I knew I was only supposed to gain no more than 25 pounds during my pregnancies.

During my first and second pregnancies I gained over 40.

My doctor told me, if I was to have the births naturally (vaginally) that I should really try to keep my weight down.  But I couldn’t stop eating!

I ate pretty healthily but I just didn’t think I should have to limit myself too much.  I still exercised, walk, jogged, did yoga-for-pregnant-women and felt pretty good.

I just figured I would lose the weight naturally.

I ended up having two, emergency C-sections despite going though Lamaze training for the first.

I was always told that nursing helped one to drop pounds.  I even heard that ‘the weight just falls off’!  Sooooo…what-me-worry, right?  I planned on nursing.  That should take care of it.

I had a rude awakening, even ruder after the second child, that it would not be so easy.

I personally didn’t see any significance in weight loss because I nursed either baby.  Granted, my first wasn’t interested and as she began to look like a famine-stricken child, I put her on formula.

My second baby nursed very well, but it did not help me lose weight any more than usual.

I still had to work at it.  Hard.

I had always been thin in high school, through college and up into my early thirties–although by that time I first began to notice that I needed to be more aware of what I put into my mouth.

That’s when I began to have children…so, the pattern was already set.

I must admit that I did not take any drastic measures in trying to lose the weight.

I didn’t go on any crash diets,

fad diets,

get a personal trainer, etc.

I knew I wanted the weight to come off gradually, so that it would stay off.  Little did I know that it would take another 3-4 years to actually get back to where I could wear clothes that I felt good in.

This story is not new.  Many women have gone through this or some, similar scenario.  What worked for me is not necessarily what would work for someone else.  But, in the long run, I think I learned to get to a weight that I was ‘happy’ with and that would sustain me and please me when I looked in the mirror.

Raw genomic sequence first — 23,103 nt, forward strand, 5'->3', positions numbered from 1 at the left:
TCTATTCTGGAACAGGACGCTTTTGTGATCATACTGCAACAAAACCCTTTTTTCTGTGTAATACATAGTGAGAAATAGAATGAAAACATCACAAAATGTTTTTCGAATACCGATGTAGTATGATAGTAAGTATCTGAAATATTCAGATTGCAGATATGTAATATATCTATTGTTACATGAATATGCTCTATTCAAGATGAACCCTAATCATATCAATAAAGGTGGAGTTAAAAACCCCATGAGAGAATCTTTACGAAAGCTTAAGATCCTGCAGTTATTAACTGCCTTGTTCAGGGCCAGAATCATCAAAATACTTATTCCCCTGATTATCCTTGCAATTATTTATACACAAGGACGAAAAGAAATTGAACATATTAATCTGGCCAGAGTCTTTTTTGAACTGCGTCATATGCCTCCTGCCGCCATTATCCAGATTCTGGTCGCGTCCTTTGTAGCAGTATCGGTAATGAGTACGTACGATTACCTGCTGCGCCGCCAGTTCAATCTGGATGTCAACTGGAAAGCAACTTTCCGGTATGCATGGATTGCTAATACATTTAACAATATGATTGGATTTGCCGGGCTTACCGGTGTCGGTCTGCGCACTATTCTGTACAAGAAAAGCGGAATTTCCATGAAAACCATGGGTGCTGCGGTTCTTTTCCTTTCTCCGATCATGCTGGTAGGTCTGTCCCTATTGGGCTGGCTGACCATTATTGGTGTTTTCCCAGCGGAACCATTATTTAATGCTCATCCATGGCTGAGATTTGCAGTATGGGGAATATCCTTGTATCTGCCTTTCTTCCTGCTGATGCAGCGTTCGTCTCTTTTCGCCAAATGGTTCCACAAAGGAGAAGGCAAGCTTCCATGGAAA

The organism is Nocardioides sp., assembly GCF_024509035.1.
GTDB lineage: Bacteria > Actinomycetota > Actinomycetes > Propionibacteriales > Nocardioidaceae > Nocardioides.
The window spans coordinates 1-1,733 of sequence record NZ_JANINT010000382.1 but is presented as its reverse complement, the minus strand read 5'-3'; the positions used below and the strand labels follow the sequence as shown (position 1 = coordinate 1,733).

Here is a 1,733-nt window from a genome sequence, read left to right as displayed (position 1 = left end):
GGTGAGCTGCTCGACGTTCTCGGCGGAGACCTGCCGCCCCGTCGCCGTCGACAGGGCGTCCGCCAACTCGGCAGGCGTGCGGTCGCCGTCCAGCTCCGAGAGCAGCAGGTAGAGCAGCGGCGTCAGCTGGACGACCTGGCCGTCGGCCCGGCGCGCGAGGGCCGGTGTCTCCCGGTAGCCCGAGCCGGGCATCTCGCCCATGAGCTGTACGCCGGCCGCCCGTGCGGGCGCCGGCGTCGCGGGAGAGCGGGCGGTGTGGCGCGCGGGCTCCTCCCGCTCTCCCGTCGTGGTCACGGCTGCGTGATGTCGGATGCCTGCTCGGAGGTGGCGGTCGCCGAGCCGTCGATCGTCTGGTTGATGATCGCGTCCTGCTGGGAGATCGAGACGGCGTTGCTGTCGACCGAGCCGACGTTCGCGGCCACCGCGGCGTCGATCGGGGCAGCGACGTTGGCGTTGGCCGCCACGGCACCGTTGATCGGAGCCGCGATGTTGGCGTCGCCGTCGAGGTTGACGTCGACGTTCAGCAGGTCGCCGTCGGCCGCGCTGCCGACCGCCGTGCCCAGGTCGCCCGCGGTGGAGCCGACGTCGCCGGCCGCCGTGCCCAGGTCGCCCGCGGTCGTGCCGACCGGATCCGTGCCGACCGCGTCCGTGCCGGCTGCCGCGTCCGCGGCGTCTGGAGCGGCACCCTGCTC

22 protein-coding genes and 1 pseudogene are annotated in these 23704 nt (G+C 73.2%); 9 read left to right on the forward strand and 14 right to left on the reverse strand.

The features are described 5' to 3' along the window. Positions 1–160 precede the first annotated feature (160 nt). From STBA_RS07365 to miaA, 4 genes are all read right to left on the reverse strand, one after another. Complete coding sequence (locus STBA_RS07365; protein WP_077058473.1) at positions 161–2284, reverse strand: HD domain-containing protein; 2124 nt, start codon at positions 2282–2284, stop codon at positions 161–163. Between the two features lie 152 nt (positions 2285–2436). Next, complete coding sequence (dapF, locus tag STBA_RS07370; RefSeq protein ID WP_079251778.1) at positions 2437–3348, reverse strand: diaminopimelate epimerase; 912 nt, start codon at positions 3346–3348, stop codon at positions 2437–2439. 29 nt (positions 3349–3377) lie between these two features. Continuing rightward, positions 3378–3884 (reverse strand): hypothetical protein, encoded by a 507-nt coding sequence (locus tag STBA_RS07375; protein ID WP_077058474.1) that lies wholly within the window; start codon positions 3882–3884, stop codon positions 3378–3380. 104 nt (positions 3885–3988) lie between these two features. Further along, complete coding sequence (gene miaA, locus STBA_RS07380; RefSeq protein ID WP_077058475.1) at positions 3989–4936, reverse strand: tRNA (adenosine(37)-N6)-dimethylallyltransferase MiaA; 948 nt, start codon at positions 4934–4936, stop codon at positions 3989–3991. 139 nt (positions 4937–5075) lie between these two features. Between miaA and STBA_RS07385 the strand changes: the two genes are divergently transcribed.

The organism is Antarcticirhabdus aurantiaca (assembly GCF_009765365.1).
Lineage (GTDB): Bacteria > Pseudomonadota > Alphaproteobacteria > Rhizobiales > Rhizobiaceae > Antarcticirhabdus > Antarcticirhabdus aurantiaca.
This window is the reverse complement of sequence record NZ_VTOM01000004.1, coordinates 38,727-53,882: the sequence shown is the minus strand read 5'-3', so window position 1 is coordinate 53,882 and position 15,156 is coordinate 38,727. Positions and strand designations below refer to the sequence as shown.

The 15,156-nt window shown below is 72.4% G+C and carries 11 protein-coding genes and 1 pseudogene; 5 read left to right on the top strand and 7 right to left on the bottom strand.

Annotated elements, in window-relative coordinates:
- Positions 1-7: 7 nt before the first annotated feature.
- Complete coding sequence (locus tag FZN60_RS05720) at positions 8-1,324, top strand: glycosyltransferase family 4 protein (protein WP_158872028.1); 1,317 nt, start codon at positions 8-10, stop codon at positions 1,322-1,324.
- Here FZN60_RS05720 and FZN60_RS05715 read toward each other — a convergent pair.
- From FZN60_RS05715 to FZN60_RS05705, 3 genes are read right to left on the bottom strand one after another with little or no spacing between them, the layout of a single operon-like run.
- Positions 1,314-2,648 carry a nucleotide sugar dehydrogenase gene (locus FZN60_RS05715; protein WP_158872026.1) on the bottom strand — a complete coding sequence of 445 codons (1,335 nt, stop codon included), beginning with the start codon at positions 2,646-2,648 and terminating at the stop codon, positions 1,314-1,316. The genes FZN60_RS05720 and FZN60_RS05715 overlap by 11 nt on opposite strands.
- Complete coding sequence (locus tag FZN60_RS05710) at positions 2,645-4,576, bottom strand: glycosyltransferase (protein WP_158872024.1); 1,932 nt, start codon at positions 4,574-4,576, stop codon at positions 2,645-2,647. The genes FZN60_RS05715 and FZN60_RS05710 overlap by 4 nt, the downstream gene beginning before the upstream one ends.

So, what did I do?

  1. I gave my self permission to take my time.
  2. I, at first, tried exercising my brains out wherein I gained a lot of muscle bulk and firmness but did not like how thick I thought I looked.  It was muscle weight, but I still felt ‘big’.
  3. I tried to ‘feed’ myself with creative endeavors to get in touch with my inner feelings (I know, sounds so touchy/feely now that that statement makes me want to gag).
  4. I found some friends who supported me in my fitness goals.
  5. I tried to zero in on what I really wanted! in life as well as in a body.
  6. I focused on my children and my husband.
  7. I went back to work and made more friends and discovered some new talents I didn’t know I had.
  8. I got back into dancing.
  9. I started to cross-train and try to ‘fool’ my body into losing weight.  It worked.
  10. I quit working.
  11. I began to exercise in solo, dancing with myself, aerobicizing to the point of zen-mindedness and discovered a ‘high’ I hadn’t felt in years.
  12. I became rather self-involved, but I wouldn’t say self-loving.
  13. I got into some bad habits and some delusions.
  14. I had some rude awakenings as in death and relationships.
  15. I went through mourning for both.
  16. I came out the other side.
  17. I started to love myself more.
  18. I began to run. bike. longer-distanced stuff than I had done before.
  19. Intervals of speed helped too.
  20. I seemed to find a happy medium.
  21. I began to know myself.

If this sounds like a strange weight-loss plan, I wouldn’t disagree with you.

It may not sound like one at all.
All I know is that it worked for me.
Would I have done things differently, if I had it to do over again?

Probably not.
Unless it was eating less of the inflammatory foods–like wheat, dairy.
You can read between the lines, try to identify with some/part/all of it–or none at all.
(#21 is the whole crux of the biscuit.)


Know that you are okay just as you are now.  Even if you don’t like your weight.
And, that’s great.
Because, how will you be ready to like yourself when you get to that ‘perfect’ weight if you don’t like yourself now?
Think about it.
And give yourself permission.
And enjoy the journey.

(Photo credits:  The Intelligence of Soul;; Pregnant Women painting by Steve Gribben)

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